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Coronavirus Obstacles: Public's Use Of Masks Providing Big Challenges For Hearing Impaired

NEW YORK (CBSNewYork) -- The coronavirus pandemic and the health guidelines that have come along with it are creating challenges for all of us.

As CBS2's Nick Caloway reported Thursday, that includes those with hearing loss.

While the new mask culture is helping to slow the spread of coronavirus, it's also creating very real tests for some.

"So whenever I see someone with a mask, and they're covered, it's almost like my eyes are covered as well," Manhattan resident Toni Iacolucci said.

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Iacollucci is nearly completely deaf. She relies on speech reading or technology like phone apps to communicate.

Masks make lip-reading impossible.

"When I know that I'm going to be in that situation where I have to communicate with a mask, my stomach just drops. Because I have completely lost my ability to communicate, to hear any sound at all," Iacolucci said.


Other new realities are creating challenges. Those plastic barriers at grocery stores can muffle sound. And social distancing makes it harder for people with hearing loss to hear.

"Because social distancing alone is taking normal communication and then doubling the distance," said Dr. Nicole Raia, senior clinical audiologist at University Hospital in Newark.

Raia said even more serious challenges arise in hospitals.

"They can't necessarily communicate very well with their providers, and things are just happening so quickly in that emergency room setting that they may not be able to effectively understand what's going on," Raia said.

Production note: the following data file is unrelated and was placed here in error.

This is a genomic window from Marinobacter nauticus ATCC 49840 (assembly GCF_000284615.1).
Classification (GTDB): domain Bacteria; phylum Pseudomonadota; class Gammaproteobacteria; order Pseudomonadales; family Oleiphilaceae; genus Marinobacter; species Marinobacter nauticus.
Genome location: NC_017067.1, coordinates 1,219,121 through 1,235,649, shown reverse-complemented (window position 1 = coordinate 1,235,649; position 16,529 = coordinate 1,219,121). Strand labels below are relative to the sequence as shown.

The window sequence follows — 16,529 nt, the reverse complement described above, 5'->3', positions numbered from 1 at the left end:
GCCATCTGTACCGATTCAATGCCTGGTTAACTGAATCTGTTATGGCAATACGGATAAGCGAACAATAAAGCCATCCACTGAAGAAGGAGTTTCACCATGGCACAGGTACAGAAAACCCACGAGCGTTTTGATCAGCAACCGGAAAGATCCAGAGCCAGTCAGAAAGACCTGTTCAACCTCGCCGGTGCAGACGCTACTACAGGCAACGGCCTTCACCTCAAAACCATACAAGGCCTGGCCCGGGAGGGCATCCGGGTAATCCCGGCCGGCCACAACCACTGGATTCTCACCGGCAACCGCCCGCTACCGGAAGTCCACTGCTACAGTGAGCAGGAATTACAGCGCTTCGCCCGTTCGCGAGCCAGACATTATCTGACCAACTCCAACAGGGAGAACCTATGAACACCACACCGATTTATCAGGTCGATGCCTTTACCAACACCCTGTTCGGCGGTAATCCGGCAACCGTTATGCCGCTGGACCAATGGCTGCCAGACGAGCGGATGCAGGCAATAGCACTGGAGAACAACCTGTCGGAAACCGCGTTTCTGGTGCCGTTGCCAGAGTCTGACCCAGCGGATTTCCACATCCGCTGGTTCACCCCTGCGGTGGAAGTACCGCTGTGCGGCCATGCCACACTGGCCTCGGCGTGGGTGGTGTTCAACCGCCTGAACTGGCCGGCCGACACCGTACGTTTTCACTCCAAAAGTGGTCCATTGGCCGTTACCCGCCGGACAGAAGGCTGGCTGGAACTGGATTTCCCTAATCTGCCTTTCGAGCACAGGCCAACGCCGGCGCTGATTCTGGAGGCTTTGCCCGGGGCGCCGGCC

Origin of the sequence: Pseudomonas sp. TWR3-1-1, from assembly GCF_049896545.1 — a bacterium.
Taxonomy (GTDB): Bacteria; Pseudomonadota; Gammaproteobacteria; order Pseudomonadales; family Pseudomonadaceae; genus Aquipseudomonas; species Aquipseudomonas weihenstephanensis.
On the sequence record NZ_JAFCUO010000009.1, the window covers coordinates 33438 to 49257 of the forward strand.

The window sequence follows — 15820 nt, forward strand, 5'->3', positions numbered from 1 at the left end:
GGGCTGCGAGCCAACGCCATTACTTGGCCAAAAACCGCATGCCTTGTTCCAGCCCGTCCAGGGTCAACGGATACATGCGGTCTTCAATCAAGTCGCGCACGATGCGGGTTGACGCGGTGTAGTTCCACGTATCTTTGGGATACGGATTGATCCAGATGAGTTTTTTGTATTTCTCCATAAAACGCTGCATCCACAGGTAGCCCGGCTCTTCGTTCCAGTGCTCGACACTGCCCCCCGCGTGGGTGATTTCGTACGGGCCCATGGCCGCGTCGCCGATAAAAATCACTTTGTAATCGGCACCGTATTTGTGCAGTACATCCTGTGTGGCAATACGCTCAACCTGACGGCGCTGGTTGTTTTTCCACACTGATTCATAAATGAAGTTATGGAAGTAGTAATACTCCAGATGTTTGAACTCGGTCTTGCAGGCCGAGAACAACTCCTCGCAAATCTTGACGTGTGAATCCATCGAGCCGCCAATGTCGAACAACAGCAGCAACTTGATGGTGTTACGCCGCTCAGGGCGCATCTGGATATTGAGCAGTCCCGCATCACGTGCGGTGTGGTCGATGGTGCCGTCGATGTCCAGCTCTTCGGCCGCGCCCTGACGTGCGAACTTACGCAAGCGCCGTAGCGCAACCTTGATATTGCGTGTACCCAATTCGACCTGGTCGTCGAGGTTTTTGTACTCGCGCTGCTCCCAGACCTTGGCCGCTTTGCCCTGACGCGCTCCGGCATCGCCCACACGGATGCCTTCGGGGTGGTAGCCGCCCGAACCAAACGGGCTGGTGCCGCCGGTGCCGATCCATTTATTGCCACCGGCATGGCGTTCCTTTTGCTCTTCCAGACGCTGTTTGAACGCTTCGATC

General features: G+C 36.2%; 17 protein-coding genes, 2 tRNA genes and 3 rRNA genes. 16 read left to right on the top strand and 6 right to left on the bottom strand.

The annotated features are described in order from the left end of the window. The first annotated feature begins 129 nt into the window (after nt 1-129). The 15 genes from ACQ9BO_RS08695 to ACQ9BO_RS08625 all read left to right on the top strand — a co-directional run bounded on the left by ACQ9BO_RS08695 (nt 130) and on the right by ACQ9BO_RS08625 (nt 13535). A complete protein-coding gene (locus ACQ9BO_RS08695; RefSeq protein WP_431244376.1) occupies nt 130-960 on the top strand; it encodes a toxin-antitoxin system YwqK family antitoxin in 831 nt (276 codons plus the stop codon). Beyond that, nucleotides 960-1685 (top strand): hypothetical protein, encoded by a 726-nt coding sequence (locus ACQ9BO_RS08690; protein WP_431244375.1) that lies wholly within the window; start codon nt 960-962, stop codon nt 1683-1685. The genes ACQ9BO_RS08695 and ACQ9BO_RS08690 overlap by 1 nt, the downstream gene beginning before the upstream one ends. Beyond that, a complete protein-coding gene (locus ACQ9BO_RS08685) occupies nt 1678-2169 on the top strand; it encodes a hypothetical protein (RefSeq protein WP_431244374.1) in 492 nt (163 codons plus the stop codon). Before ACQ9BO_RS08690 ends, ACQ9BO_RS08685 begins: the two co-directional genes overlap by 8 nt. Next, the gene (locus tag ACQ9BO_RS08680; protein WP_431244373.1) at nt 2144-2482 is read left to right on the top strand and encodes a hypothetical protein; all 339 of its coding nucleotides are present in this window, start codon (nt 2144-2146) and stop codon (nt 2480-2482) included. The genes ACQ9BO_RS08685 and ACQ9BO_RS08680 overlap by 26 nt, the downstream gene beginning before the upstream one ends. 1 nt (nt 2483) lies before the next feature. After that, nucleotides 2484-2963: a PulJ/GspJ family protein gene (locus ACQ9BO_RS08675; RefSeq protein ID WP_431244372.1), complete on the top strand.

CORONAVIRUS: NY Health Dept. | NY Call 1-(888)-364-3065 | NYC Health Dept. | NYC Call 311, Text COVID to 692692 | NJ COVID-19 Info Hub | NJ Call 1-(800)-222-1222 or 211, Text NJCOVID to 898211 | CT Health Dept. | CT Call 211 | Centers for Disease Control and Prevention

As we settle in for a long battle with coronavirus, the masks aren't going away any time soon. So, it's more important than ever for hospitals and even businesses to make accommodations.

Still, Dr. Raia said the patient is always their own best advocate.

"Not every provider will realize that a patient has hearing loss. So, first identifying and saying to your provider, 'I have hearing loss. Can you speak a little slower and face me?'" Raia said.

As states reopen and we start to get out more, clear face coverings are becoming more popular. Experts say they won't work in hospital settings just yet, but they might be handy for friends, family, and co-workers.

After all, some 48 million Americans live with hearing loss.

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